dir. Michael Winterbottom
Now playing at the Metro.
Some 15 years after it began, the "Madchester" era is one of the most undeservingly maligned musical periods. From the mid-1980s to 1994, when the Stone Roses put out their second and final album, the bands of Manchester, England (including Inspiral Carpets, the Charlatans, James, and phew, the Farm, even), generated a legacy that still fuels the creativity of today's artists.
I've been an awestruck lover of the Happy Mondays since their Hallelujah EP (featuring guest backing vocalists Rowetta and Kirsty MacColl) came out--but even though I realized 24 Hour Party People took its title from a song on the Mondays' John Cale-produced debut, I missed the film when it played at SIFF. An unforgivable crime, in retrospect. What I didn't realize until I actually saw the movie was that it wasn't about the Mondays, Joy Division, A Certain Ratio, or New Order per se. It's about the creation of a scene and one of the main figures behind it: Tony Wilson, a television journalist who loved music.
24 Hour Party People begins, prophetically, with Wilson attending a Sex Pistols show in 1976. With him in the audience is a pogo-ing Steve Diggle (of the Buzzcocks), Mick Hucknall (the future singer of Simply Red), and members of the Stiff Kittens, a band that would eventually become known as Joy Division. That scene is reason enough for any music lover to see the film, simply because it shows how one band inspired a bunch of musicians to form bands that sounded nothing like the Sex Pistols, but pushed them into the limelight nonetheless.
The film speeds forward to years later, when Wilson and his pal Alan Erasmus meet band manager Rob Gretton and form Factory Records. With his own blood, Wilson signs a contract with Joy Division. The audience knows that union will end in tears with singer Ian Curtis' suicide, but another laudable aspect of 24 Hour Party People (prior to Curtis' swinging-feet scene) is its portrayal of the way performance anxiety triggers panic attacks that can manifest themselves in epileptic seizures--proving it was not just fear and a broken heart that led Curtis to hang himself.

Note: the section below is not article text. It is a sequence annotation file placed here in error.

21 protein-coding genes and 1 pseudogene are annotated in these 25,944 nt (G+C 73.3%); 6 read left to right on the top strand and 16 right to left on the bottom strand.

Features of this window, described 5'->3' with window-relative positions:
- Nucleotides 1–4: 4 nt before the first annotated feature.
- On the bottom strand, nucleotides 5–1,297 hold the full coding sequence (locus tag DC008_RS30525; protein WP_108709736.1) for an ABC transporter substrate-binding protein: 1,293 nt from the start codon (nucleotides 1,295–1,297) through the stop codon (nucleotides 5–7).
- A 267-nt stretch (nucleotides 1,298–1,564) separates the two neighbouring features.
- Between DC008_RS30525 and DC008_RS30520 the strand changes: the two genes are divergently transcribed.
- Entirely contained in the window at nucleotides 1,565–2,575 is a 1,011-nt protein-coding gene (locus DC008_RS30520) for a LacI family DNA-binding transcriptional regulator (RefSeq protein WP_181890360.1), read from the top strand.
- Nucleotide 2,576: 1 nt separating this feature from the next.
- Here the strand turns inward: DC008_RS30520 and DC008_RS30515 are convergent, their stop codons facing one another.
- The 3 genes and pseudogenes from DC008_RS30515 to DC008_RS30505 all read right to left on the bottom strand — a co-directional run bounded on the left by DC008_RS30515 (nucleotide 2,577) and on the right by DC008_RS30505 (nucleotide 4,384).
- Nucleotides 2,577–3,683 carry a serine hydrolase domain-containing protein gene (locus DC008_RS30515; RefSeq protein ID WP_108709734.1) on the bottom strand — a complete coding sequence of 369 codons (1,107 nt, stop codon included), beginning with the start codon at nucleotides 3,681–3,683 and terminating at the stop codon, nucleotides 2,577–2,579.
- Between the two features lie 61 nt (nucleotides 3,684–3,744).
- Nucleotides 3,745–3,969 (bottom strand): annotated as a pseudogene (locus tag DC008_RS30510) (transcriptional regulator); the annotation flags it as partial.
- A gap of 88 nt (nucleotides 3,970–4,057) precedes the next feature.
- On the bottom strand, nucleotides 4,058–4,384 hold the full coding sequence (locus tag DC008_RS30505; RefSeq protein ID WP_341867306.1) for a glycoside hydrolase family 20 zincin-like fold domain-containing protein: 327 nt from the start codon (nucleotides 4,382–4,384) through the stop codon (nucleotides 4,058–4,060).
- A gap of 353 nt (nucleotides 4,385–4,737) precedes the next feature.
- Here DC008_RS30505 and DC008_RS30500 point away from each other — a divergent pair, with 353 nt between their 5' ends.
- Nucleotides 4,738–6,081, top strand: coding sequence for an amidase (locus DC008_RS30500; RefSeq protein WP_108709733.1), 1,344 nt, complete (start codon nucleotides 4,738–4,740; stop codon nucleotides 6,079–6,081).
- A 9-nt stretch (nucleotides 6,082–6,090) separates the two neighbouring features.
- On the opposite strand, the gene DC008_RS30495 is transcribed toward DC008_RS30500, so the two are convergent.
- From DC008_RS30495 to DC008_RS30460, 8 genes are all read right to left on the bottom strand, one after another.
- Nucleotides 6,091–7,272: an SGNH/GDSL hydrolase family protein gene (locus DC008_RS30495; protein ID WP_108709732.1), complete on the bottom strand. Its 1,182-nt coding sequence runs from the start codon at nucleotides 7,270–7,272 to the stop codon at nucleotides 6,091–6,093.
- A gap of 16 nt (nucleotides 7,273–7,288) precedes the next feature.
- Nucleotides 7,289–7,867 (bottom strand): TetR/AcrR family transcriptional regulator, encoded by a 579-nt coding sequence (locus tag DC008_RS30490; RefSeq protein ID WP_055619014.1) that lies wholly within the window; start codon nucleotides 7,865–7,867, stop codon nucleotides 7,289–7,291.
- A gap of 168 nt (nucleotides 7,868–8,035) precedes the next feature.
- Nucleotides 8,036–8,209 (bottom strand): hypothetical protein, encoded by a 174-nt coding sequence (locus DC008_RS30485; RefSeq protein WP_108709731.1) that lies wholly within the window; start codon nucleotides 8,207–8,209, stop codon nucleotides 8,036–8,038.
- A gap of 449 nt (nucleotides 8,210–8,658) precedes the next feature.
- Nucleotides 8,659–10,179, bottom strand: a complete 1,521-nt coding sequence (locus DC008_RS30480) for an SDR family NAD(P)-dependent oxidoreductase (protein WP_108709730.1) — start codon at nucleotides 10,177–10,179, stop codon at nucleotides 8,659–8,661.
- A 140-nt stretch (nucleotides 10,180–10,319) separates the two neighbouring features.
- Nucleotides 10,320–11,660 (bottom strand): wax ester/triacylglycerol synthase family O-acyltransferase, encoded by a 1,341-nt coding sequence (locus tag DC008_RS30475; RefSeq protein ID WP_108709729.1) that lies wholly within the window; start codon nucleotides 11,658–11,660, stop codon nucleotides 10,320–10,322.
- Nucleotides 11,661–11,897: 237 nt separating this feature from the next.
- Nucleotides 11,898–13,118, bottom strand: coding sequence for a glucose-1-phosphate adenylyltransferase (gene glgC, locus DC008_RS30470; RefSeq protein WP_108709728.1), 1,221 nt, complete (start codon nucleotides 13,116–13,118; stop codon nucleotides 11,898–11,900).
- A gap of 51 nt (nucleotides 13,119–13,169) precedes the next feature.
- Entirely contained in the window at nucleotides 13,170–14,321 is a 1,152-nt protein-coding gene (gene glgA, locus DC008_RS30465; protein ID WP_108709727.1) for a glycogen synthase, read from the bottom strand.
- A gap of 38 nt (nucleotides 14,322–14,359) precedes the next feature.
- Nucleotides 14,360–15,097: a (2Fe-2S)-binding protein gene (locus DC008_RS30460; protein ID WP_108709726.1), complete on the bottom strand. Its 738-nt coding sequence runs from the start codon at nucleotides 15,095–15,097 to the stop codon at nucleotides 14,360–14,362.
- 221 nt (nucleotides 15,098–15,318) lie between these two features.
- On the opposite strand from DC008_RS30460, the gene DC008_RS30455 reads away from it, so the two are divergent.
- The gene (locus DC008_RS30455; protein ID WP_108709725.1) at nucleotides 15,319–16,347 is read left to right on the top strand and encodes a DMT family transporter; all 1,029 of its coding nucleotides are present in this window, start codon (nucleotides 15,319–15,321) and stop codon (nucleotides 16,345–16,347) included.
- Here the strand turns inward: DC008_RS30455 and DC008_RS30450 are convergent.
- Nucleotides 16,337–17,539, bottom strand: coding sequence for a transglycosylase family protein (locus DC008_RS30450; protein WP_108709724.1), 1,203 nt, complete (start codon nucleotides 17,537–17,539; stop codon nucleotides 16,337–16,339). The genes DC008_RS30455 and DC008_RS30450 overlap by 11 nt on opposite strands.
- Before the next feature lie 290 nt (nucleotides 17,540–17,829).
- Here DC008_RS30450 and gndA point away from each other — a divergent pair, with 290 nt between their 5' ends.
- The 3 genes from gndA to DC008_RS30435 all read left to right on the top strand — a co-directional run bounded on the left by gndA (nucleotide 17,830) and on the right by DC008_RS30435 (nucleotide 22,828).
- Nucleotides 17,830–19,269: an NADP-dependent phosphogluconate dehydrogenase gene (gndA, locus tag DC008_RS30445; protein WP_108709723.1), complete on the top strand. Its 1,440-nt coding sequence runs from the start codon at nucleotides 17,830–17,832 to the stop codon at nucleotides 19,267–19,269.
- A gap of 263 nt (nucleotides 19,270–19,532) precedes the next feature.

In 1982, Wilson opens the famous Manchester club the Hacienda (which I used to read about steadily in British publications). It's at a battle-of-the-bands event at the club that Wilson takes note of the Happy Mondays, and though the film doesn't do an exemplary job with the band's story, it makes one very important point: More than any other band of the Madchester era, the Mondays influenced a wave that spawned musical genres that continue to this day. Brits have always embraced pivotal trends and artists before musicians in the U.S. could see what's begging to bite them on the nose (the Rolling Stones and the Jam, to name only two examples). Brothers Shaun and Paul Ryder of the Mondays took note of Chicago's house-beat movement almost the moment it began, then stole it and fused it with Brit-pop and Northern soul. (Arguably, Shaun, with his drug-addled chants and staggering dance style, may just have been the U.K.'s first rap artist.)
Hallelujah was followed by 1990's Pills 'n' Thrills and Bellyaches, which featured a song titled "Kinky Afro" that sampled Labelle's "Lady Marmalade." Pills 'n' Thrills fueled the Ecstasy rave culture and opened the doors for acid house and trip-hop (which breathed life into early DJ-led bands like 808 State, Massive Attack, and Portishead, and even influenced jungle bands like A Guy Called Gerald). In his book Generation Ecstasy, Simon Reynolds called the Mondays the U.K.'s answer to the Butthole Surfers, but more accurately pointed out that they were generally considered the first band since the Sex Pistols to match their predecessors' aura of working-class hooliganism.
I could go on for days about all that came afterward, but what I'm really trying to say is that 24 Hour Party People is less about Manchester's bands than it is about the culture, making it a tiny but important history lesson for all kinds of music fans, and a must-see.